The idea of uterine transplantation has been around since the 1960s. Animal studies conducted in Sweden, UK and the USA demonstrated it was possible to transplant the uterus resulting in successful pregnancies in multiple animal models.

The first uterine transplant was performed in Saudi Arabia in 20001 and the first live birth following uterine transplantation took place in Sweden in 2014.

Since then, many more transplants have been performed around the world with the details of 45 reported in 2019.1 By late 2020, more than 70 uterine transplants had taken place with 23 live births, mostly from live donors. There has been evolution of the surgical technique using same arterial input but use of ovarian veins for drainage and reduction in operating time.

Uterine transplantation is for uterine factor infertility, which is defined as the lack of a functional uterus. This can be congenital or acquired. The vast majority of cases performed were for women with Mayer-Rokitanski-Kuster-Hauser syndrome (MRKH). MRKH occurs secondary to the incomplete development of the Müllarian duct. In type 1, the upper vaginal and uterus are under developed and in type 2 other organs such as fallopian tubes, kidneys and spine are also affected. The only options for women with MRKH to reproduce have been surrogacy or adoption. In many countries throughout the world, surrogacy is illegal and therefore not an option for women. The most common acquired indication in the women undergoing transplantation is hysterectomy for reasons such as cancer and haemorrhage and indications have included Asherman’s syndrome.

Figure 1

Figure 1. Photograph of surgical specimen prior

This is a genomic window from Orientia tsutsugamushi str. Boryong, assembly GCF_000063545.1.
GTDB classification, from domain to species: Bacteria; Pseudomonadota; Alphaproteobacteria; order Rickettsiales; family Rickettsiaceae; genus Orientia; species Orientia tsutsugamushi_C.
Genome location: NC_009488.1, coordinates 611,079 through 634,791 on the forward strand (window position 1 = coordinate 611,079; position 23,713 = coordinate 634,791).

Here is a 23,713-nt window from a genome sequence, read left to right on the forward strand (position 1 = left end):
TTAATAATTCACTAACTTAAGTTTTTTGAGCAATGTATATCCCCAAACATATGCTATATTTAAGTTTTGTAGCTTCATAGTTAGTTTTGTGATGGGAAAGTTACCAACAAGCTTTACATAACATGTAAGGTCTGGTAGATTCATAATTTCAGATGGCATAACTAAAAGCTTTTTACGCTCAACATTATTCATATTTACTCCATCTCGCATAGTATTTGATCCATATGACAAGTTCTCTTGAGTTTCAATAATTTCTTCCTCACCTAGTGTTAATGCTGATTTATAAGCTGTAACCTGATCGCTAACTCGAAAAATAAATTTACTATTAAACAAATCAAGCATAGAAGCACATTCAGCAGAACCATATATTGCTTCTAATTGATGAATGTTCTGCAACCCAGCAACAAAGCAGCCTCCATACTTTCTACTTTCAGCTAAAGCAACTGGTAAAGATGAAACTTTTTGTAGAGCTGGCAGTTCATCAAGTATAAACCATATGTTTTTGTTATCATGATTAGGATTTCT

to transplantation, courtesy of S Saso, Imperial College, London.

There are ethical, medical and resource issues to consider with regards to uterine transplantation. Most organ transplants are life preserving procedures and the most experience and information is with renal transplantation. Uterine transplantation is life enhancing rather than life preserving, giving women who otherwise would not be able to have children the option of childbirth. Obstetricians have seen many successful pregnancies following renal transplantation of women taking immunosuppressive medication. Immunosuppressive medication such as tacrolimus and cyclosporine have been used in pregnancy for some time and are also used to prevent rejection of the uterine transplant.

Donation has taken place after brainstem death and the first live birth following this was in Brazil in 2017. There are advantages of live donation in reducing risk of ischaemic injury; however, the risks to donor are an important consideration. Risks to the donor and recipient need to be assessed and minimised. As this is a relatively new procedure, the risks and complications have been outlined in case series and include graft failure due to thrombosis, graft rejection, ureteric injury, vesicovaginal fistula and vaginal cuff dehiscence as well as pulmonary embolism secondary to long operating time. Pregnancy complications include preterm birth and low birth weight. Units performing transplants have established guidelines for assessment of both donors and recipients and have developed exclusion criteria. Delivery is by caesarean section and subsequent hysterectomy is performed so that immunosuppressive therapy can be discontinued.

Support for this procedure is variable amongst practitioners and the wider community. Ethical considerations are important with the need for appropriate counselling and support. The surgery is complex and requires a multidisciplinary team. Women seeking pregnancy are a vulnerable group and may underestimate their risks. Surgical techniques have improved, and operating times halved since the early cases. Women who do not have access to adoption or surrogacy may seek this option if it is available.

Further reading

  • Fageeh W, Raffa H, Jabbad H, Marzouki A. Transplantation of the human uterus. Int J Gynaecol Obstet. 2002;76(3):245-51.
  • BP jones, S Saso, et al. Human uterine transplantation: a review of outcomes of the first 45 cases. BJOG. 2019;126(11):1310-9
  • Ricci S, Bennett C. Uterine Transplantation: evolving data and clinical importance. J Minim Invasive Gynaecol. 2020;S1553-4650(20)31188-2.
  • Brannstrom M, Johannesson L, et al. Livebirth after Uterus transplantation. Lancet. 2015;385:607-16.
  • Brännström M, Wranning CA, Altchek A. Experimental uterus transplantation. Hum Reprod Update. 2010;16(3):329-45.